In the Indian context, the Personal Data Protection Bill, 2019 (PDP Bill), currently being considered by Parliament, contains some provisions that may apply to some aspects of the use of data by AI systems. One such provision is Clause 22 of the PDP Bill, which requires data fiduciaries to incorporate the seven ‘privacy by design’ principles and embed privacy and security into the design and operation of their product and/or network. However, given that AI systems rely significantly on anonymised personal data, their use of data may not fall squarely within the regulatory domain of the PDP Bill. The PDP Bill does not apply to the regulation of anonymised data at large but the Data Protection Authority has the power to specify a code of practice for methods of de-identification and anonymisation, which will necessarily impact AI technologies’ use of data.

b) Use of AI to re-identify anonymised data: AI applications can be used to re-identify anonymised personal data. To safeguard the privacy of individuals, datasets composed of the personal data of individuals are often anonymised through a de-identification and sampling process, before they are shared for the purposes of training AI systems to address privacy concerns. However, current technology makes it possible for AI systems to reverse this process of anonymisation to re-identify people, having significant privacy implications for an individual’s personal data. 

(ii) Impact on society: The impact of the use of AI systems on society essentially relates to broader privacy considerations that arise at a societal level due to the deployment and use of AI, including mass surveillance, psychological profiling, and the use of data to manipulate public opinion. The use of AI in facial recognition surveillance technology is one such AI system that has significant privacy implications for society as a whole. Such AI technology enables individuals to be easily tracked and identified and has the potential to significantly transform expectations of privacy and anonymity in public spaces.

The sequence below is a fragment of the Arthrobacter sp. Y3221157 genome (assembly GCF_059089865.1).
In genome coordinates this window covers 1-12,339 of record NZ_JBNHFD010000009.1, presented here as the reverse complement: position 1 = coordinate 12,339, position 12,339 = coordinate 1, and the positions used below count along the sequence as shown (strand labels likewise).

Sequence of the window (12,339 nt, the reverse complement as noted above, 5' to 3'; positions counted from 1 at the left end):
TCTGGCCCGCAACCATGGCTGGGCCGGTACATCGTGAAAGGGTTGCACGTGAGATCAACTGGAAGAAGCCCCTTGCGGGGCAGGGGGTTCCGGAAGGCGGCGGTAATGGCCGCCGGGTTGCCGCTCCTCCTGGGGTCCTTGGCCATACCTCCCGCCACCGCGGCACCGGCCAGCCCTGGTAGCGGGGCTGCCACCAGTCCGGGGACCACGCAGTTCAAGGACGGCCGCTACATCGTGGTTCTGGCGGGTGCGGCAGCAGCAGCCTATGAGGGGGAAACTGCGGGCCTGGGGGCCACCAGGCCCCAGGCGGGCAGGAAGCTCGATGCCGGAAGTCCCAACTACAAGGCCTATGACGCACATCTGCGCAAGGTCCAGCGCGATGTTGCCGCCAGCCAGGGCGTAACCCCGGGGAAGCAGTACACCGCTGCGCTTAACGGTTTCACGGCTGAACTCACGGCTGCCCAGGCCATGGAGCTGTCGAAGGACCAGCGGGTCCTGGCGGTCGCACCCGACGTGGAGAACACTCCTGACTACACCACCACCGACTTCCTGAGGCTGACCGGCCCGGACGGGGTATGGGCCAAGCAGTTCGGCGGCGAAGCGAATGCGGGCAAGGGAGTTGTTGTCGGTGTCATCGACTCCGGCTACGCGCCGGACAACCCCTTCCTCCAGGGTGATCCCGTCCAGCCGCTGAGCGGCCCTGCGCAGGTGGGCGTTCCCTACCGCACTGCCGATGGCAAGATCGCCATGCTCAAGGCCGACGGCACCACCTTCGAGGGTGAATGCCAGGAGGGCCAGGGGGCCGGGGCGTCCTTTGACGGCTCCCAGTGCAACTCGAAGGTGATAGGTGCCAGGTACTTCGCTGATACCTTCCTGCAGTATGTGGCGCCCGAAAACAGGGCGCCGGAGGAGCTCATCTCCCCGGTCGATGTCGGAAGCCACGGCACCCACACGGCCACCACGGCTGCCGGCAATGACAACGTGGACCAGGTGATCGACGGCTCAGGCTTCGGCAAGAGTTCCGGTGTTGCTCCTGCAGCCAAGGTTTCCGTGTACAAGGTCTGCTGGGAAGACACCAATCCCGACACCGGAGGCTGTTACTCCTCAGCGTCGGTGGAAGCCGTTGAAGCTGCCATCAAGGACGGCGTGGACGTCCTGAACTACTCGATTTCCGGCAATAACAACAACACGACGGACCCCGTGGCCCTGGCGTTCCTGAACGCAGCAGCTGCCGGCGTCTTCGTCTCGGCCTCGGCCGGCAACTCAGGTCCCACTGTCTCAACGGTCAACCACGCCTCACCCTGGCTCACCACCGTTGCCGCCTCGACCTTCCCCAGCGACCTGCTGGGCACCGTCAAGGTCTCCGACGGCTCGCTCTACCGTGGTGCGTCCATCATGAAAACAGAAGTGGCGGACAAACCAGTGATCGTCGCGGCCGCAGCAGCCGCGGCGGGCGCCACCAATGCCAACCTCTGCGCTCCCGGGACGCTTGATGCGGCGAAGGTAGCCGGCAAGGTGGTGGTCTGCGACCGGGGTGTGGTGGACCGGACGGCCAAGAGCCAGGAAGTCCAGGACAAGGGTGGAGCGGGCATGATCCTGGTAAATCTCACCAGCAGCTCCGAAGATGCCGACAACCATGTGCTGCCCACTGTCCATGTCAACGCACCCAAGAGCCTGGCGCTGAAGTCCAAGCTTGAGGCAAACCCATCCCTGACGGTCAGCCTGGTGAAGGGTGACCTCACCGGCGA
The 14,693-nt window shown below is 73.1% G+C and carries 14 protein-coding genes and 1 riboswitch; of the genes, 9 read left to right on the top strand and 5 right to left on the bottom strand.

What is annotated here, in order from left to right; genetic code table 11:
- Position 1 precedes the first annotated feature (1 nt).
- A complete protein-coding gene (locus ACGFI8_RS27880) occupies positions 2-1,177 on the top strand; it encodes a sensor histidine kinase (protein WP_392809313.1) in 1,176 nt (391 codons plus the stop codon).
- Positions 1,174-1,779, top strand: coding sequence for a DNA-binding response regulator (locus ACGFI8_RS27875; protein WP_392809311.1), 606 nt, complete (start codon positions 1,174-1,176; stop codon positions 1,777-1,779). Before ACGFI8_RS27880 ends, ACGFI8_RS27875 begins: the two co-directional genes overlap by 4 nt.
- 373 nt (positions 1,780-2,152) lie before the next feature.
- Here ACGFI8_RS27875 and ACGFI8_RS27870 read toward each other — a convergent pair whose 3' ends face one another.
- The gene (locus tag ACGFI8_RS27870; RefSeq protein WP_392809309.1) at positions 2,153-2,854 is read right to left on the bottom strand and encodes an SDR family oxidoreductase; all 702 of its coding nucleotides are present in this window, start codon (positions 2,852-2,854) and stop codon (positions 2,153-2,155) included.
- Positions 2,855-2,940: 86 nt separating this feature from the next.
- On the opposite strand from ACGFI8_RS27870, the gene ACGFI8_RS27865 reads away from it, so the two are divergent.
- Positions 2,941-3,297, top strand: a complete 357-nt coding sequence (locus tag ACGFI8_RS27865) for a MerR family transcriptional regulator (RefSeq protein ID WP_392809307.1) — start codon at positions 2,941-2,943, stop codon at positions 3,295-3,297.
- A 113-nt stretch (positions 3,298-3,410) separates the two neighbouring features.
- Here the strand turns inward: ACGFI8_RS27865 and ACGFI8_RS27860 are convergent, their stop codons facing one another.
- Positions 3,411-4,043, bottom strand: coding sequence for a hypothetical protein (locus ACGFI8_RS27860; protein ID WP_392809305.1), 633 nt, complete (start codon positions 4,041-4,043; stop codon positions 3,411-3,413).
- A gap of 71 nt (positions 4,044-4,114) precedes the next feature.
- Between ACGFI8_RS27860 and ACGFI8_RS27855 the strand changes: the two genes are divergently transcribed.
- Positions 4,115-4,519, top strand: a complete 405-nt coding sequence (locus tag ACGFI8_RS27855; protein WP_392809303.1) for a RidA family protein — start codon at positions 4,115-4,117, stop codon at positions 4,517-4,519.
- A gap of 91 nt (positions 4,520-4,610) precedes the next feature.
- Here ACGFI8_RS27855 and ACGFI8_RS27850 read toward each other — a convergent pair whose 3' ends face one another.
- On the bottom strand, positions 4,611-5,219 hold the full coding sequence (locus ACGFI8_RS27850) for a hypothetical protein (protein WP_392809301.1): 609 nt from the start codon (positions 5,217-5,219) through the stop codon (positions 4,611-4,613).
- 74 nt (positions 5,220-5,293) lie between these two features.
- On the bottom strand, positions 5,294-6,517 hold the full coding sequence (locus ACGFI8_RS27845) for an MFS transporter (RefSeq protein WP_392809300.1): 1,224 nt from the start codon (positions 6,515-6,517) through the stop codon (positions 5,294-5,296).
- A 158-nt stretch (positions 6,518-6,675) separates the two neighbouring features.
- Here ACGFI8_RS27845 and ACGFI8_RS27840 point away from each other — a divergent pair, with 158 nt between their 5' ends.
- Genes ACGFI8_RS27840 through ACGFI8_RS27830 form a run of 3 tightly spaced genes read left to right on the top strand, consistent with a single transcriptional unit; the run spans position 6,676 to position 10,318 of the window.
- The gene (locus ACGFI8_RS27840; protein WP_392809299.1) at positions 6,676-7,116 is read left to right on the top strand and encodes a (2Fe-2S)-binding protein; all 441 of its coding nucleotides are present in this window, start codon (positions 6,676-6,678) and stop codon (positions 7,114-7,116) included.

Due to the varying nature of privacy risks and implications caused by AI systems, we will have to design various regulatory mechanisms to address these concerns. It is important to put in place a reporting and investigation mechanism that collects and analyses information on privacy impacts caused by the deployment of AI systems, and privacy incidents that occur in different contexts. The collection of this data would allow actors across the globe to identify common threads of failure and mitigate against potential privacy failures arising from the deployment of AI systems. 

To this end, we can draw on a mechanism that is currently in place in the context of reporting and investigating aircraft incidents, as detailed under Annexure 13 of the Convention on International Civil Aviation (Chicago Convention). It lays down the procedure for investigating aviation incidents and a reporting mechanism to share information between countries. The aim of this accident investigation report is not to apportion blame or liability from the investigation, but rather to extensively study the cause of the accident and prevent future incidents.